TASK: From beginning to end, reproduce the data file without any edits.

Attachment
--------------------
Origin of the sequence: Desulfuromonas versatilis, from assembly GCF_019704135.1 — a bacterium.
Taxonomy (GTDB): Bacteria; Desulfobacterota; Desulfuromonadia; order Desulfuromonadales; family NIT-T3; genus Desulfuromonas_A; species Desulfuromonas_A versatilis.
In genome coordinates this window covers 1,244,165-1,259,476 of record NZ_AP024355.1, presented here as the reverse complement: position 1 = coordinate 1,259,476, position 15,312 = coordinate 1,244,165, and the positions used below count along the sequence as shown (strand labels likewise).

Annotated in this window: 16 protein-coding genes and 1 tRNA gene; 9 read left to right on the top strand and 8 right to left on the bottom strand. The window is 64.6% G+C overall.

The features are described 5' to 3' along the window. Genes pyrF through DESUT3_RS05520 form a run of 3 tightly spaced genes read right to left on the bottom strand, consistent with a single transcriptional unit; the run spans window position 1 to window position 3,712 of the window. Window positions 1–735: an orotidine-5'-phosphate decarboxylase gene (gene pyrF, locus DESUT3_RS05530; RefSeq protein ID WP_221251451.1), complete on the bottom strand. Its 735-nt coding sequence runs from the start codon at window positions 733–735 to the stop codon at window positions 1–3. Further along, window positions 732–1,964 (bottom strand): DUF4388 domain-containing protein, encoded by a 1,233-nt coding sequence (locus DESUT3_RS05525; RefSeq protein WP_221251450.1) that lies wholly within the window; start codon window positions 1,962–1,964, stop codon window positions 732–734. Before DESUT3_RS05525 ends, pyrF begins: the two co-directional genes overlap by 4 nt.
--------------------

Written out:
Origin of the sequence: Desulfuromonas versatilis, from assembly GCF_019704135.1 — a bacterium.
Taxonomy (GTDB): Bacteria; Desulfobacterota; Desulfuromonadia; order Desulfuromonadales; family NIT-T3; genus Desulfuromonas_A; species Desulfuromonas_A versatilis.
In genome coordinates this window covers 1,244,165-1,259,476 of record NZ_AP024355.1, presented here as the reverse complement: position 1 = coordinate 1,259,476, position 15,312 = coordinate 1,244,165, and the positions used below count along the sequence as shown (strand labels likewise).

Annotated in this window: 16 protein-coding genes and 1 tRNA gene; 9 read left to right on the top strand and 8 right to left on the bottom strand. The window is 64.6% G+C overall.

The features are described 5' to 3' along the window. Genes pyrF through DESUT3_RS05520 form a run of 3 tightly spaced genes read right to left on the bottom strand, consistent with a single transcriptional unit; the run spans window position 1 to window position 3,712 of the window. Window positions 1–735: an orotidine-5'-phosphate decarboxylase gene (gene pyrF, locus DESUT3_RS05530; RefSeq protein ID WP_221251451.1), complete on the bottom strand. Its 735-nt coding sequence runs from the start codon at window positions 733–735 to the stop codon at window positions 1–3. Further along, window positions 732–1,964 (bottom strand): DUF4388 domain-containing protein, encoded by a 1,233-nt coding sequence (locus DESUT3_RS05525; RefSeq protein WP_221251450.1) that lies wholly within the window; start codon window positions 1,962–1,964, stop codon window positions 732–734. Before DESUT3_RS05525 ends, pyrF begins: the two co-directional genes overlap by 4 nt.